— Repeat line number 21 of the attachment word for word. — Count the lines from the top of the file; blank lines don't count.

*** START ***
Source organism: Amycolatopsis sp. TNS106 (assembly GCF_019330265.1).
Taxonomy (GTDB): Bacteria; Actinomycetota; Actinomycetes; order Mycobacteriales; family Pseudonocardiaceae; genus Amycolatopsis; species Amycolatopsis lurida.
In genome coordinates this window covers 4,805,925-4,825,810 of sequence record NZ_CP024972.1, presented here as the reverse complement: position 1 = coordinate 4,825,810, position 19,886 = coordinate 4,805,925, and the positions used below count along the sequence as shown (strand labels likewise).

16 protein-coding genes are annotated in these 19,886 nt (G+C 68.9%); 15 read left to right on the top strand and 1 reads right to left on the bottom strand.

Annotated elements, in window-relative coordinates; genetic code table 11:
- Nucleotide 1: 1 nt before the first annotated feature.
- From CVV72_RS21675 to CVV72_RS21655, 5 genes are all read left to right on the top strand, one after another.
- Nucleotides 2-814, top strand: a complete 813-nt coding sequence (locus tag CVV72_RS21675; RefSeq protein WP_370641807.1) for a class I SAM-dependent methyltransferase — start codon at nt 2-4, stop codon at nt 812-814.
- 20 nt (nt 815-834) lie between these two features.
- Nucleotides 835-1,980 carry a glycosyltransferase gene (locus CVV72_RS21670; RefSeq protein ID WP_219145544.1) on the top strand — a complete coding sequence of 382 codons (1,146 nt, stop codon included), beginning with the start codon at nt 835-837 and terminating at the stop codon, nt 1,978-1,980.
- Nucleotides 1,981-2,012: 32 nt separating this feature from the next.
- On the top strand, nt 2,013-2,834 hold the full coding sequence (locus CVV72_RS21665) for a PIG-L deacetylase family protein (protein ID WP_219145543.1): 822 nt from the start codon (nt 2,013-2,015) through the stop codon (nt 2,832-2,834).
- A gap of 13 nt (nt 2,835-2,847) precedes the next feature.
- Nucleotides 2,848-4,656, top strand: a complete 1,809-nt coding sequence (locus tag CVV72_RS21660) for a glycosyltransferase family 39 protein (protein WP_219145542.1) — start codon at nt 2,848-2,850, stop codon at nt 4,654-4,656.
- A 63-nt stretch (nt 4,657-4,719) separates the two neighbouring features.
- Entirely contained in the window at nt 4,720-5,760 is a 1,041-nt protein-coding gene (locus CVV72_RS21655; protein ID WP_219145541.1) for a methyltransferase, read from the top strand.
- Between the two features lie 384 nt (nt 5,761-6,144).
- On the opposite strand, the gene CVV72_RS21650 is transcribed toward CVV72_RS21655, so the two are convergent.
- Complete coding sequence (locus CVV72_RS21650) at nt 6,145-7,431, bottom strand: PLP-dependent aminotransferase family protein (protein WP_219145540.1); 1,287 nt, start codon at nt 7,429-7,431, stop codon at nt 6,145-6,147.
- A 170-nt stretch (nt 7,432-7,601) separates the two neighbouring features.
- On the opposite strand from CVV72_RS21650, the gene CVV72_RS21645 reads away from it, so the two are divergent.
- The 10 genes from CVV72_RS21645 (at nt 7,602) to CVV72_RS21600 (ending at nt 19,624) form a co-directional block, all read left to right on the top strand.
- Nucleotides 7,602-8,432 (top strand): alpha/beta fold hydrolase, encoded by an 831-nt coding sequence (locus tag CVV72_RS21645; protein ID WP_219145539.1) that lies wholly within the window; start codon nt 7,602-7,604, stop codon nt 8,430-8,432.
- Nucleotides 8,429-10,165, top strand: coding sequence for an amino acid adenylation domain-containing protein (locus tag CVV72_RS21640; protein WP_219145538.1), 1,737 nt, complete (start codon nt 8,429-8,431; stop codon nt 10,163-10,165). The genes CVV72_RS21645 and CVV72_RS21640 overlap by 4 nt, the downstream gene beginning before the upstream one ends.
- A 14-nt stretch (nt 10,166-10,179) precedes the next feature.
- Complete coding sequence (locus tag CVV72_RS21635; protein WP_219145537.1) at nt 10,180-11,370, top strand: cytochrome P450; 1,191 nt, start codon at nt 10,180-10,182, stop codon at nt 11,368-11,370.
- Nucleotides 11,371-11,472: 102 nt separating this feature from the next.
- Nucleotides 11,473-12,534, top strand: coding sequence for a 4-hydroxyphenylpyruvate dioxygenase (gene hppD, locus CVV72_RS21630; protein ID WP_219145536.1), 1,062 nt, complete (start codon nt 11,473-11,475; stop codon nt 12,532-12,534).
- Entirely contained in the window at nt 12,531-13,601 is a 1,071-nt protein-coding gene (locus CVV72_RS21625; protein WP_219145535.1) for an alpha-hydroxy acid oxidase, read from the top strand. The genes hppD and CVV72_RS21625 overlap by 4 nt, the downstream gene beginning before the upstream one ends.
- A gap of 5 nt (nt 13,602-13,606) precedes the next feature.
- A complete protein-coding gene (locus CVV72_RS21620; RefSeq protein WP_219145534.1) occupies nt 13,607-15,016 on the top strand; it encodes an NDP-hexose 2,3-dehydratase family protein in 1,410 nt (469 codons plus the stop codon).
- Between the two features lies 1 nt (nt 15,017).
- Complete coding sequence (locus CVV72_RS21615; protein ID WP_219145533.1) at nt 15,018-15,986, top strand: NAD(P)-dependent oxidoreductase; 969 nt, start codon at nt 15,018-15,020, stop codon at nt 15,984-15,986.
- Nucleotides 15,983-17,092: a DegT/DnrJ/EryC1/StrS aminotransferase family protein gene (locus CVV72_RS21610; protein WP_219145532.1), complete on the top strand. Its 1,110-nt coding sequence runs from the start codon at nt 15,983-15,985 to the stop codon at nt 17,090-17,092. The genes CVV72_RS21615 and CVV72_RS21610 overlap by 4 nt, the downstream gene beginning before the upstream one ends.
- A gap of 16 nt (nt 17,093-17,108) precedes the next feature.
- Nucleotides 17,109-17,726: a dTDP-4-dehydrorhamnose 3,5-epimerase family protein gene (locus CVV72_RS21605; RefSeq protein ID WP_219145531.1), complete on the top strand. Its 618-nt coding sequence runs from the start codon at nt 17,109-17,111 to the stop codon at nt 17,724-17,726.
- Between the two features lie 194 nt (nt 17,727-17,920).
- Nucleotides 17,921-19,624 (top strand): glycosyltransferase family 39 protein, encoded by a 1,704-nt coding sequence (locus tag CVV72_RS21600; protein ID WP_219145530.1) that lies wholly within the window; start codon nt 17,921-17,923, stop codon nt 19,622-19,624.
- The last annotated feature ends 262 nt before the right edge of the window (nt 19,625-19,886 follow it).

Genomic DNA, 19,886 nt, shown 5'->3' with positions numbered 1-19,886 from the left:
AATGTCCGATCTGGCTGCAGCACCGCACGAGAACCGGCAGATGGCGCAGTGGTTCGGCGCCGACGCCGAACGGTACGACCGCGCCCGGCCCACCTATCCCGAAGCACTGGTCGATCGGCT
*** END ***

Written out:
- On the opposite strand from CVV72_RS21650, the gene CVV72_RS21645 reads away from it, so the two are divergent.